An Optical Illusion Can Help Researchers Better Understand Our Brains
The black holes of nature are among the most perfect objects to exist. They are also the most terrifying; falling through a black hole is the subject of many theories and fictional narratives. It could be like falling through a rabbit hole, but there is quite possibly no way to know the secrets trapped within these objects of vacuity. Now imagine the dizzying prospect of a black hole swallowing you whole.
This is an experience that has newly surfaced in the corridors of the internet. The “expanding hole” illusion has dark, black ellipses spotting a white background; at the center is a big circle. To the eye, it feels like the black ellipses are slowly getting bigger and bigger, creating the illusion of the person falling into the black hole at the center of the image. According to a new study published in the journal Frontiers in Human Neuroscience, as many as 86% of participants seem to fall for it. The black hole illusion is quite adept at deceiving the brain.
It is easy to dismiss this as a parlor trick — one of the many illusions and simulations we can amuse ourselves with. Stare long enough at anything and it has the potential to disorient the person; think the never-ending Penrose Stairs, or the Ames Room Illusion (when one person on the side appears much taller than they really are) that was also used quite freely in Lord of the Rings editing.
Yet, the “expanding hole” illusion holds many lessons for researchers, lessons that could be quite instructive in how we understand the way eyes — and our brain — function.
“The ‘expanding hole’ is a highly dynamic illusion,” Bruno Laeng, a professor at the department of psychology of the University of Oslo and first author of the study, said in a statement. To test just why and how people seem to be falling prey to it, Laeng, along with others, measured the pupillary response of 50 men and women with “normal” vision to see how the illusion played out physiologically.
“The circular smear or shadow gradient of the central black hole evokes a marked impression of optic flow, as if the observer were heading forward into a hole or tunnel,” Laeng explained. The pupil expanded when looking at the black ellipses, because to the brain, it was almost as if the person was physically moving towards an area that was darker than their current surroundings. To compensate for it, the brain responded (even if preemptively) by adjusting the eyes to glean more light from the surroundings.
What explains the illusion of moving forward, though? The black blob’s soft edges create the appearance of a motion blur. “That’s why observers see the black blob as growing, the same thing one would see when walking towards a dark cave, for example,” Andrew Liszewski explained in Gizmodo.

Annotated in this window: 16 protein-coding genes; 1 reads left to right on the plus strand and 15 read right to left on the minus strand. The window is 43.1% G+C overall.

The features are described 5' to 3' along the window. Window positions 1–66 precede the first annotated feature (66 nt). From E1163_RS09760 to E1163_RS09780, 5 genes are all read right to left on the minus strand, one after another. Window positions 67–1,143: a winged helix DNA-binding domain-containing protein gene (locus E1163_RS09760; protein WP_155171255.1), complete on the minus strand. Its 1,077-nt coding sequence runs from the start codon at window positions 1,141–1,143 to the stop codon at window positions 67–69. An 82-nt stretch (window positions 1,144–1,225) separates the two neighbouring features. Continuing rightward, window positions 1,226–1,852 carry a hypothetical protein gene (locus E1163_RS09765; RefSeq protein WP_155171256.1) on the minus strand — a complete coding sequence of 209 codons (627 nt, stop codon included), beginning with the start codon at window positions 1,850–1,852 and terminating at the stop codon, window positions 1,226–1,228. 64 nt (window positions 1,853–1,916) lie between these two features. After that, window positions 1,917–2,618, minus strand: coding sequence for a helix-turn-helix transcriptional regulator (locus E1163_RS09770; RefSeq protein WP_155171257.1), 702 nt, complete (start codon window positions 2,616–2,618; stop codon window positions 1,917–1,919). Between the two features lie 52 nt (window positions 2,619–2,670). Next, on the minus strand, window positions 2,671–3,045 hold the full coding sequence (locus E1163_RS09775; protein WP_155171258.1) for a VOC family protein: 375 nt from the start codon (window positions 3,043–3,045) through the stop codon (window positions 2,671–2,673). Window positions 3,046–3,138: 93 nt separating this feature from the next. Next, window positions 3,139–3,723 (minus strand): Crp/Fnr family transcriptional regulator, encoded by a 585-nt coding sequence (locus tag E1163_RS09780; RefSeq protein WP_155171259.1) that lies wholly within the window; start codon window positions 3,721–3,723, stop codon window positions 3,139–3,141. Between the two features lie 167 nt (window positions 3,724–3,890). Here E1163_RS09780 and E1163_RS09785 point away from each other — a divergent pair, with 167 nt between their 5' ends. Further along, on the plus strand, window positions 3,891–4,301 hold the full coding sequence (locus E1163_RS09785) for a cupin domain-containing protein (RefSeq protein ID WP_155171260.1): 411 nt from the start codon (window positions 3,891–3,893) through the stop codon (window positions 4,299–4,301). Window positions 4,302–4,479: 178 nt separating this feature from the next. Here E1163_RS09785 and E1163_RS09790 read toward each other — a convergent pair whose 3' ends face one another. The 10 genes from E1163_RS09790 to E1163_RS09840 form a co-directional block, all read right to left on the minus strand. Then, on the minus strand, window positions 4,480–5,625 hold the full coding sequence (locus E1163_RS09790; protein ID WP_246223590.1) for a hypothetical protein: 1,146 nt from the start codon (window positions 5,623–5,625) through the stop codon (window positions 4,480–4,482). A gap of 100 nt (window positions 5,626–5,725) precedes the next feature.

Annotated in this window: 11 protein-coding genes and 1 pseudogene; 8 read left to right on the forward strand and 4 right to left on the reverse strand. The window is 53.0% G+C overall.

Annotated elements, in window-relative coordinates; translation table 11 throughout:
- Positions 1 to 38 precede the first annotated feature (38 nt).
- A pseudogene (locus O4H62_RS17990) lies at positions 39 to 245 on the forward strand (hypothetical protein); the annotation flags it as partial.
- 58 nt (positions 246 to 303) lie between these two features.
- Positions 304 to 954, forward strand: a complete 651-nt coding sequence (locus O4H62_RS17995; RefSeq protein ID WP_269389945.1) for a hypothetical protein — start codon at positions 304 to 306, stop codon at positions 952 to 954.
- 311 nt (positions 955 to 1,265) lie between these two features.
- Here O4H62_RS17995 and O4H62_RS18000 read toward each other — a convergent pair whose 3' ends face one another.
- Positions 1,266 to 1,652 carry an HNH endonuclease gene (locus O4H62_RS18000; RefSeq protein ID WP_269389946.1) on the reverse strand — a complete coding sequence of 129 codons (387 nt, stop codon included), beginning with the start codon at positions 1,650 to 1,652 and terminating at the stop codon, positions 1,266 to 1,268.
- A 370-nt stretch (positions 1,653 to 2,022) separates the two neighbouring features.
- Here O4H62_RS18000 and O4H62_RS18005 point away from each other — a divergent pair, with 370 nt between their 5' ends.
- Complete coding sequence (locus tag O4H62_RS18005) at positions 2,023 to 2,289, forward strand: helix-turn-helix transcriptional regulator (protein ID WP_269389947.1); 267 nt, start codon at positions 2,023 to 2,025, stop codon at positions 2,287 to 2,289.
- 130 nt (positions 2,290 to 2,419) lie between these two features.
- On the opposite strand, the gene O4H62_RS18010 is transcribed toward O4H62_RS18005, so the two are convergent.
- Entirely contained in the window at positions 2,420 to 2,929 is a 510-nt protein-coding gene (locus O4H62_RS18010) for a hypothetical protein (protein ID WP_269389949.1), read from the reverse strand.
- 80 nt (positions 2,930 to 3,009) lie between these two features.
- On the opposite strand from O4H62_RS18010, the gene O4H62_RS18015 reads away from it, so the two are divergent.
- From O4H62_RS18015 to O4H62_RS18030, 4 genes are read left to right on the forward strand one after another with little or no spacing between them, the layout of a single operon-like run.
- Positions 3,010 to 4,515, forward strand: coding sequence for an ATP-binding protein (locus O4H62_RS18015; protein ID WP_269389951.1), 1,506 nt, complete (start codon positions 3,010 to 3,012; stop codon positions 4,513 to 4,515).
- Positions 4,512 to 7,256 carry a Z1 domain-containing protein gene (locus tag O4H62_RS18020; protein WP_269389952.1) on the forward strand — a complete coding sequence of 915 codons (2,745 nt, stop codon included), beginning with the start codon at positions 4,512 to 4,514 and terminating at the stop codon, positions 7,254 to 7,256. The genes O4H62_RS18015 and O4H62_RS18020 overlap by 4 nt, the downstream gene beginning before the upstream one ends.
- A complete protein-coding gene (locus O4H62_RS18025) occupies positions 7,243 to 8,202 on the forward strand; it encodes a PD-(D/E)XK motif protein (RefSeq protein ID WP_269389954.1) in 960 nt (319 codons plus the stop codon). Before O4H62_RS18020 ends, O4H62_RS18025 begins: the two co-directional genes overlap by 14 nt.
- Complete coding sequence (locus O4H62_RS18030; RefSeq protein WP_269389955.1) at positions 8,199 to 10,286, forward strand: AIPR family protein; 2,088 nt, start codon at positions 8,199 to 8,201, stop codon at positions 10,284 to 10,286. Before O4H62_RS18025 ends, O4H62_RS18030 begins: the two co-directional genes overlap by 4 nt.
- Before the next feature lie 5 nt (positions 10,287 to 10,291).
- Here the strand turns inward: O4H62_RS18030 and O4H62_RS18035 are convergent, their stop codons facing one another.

In other words, the pupils did dilate, or increase in diameter, in response to the illusion — even if the body was aware that the pupils are being tricked. It didn’t matter how real or illusory this was, the eyes responded as if they were viewing a black hole legitimately expanding.
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This goes to show just how much imagination is at play — a line of inquiry that goes beyond just hearing or listening about this trick from other people. Instead, the illusion has much to do with a physiological index at large: the eye is adjusting to a perceived, even imaginary, light — not a tangible and physical energy. Our pupils dilate in the very anticipation of entering a dark space.
The researchers also experimented with different colors of the illusion: ellipses bearing the colors blue, green, cyan, magenta, yellow, red, and white holes were shown to the participants instead of the standard black ones. Even then, the pupils reacted in response to the illusion — but the response was weaker in comparison to how the eye reacted to dark objects. For the 86% of participants who saw the illusion, the darkness prompted dilation, while colored versions meant people’s pupils contracted and got smaller in diameter.
This again confirmed that an illusion is potent enough to cause a physiological response. The link between pupil dilation and illusion is noted before. “While it was already known that imagined objects can evoke so-called ‘endogenous’ changes in pupil size, we were surprised to see more dramatic changes in those reporting more vivid imagery,” one researcher said. A separate study also noted that pupil dilation in and of itself could indicate if someone experiences aphantasia — an ability to picture objects in the mind without visually seeing them.
“Even if you didn’t say you saw the illusion moving before you, your eyes may be silently giving you away — and this realization is arguably more evidence that we might want to rethink the scientific value of our tiny optical voids,” notes an article on CNET.
The present value of the research lies in showing how not all optical illusions are gimmicks meant for light amusement. The study’s future, then, will look into other biological reflexes to such visual optics; eventually, researchers hope to know more about how people physiologically experience illusions.
It is a matter of conjecture where we would emerge if we were to plunge down a black hole. Some would say we may re-emerge in a different part of the universe. A more realistic answer is we could get torn apart by extreme gravity. While scientists wonder and re-wonder, there is comfort in finding an internet black hole that isn’t wholly menacing — even if it’s a trick.
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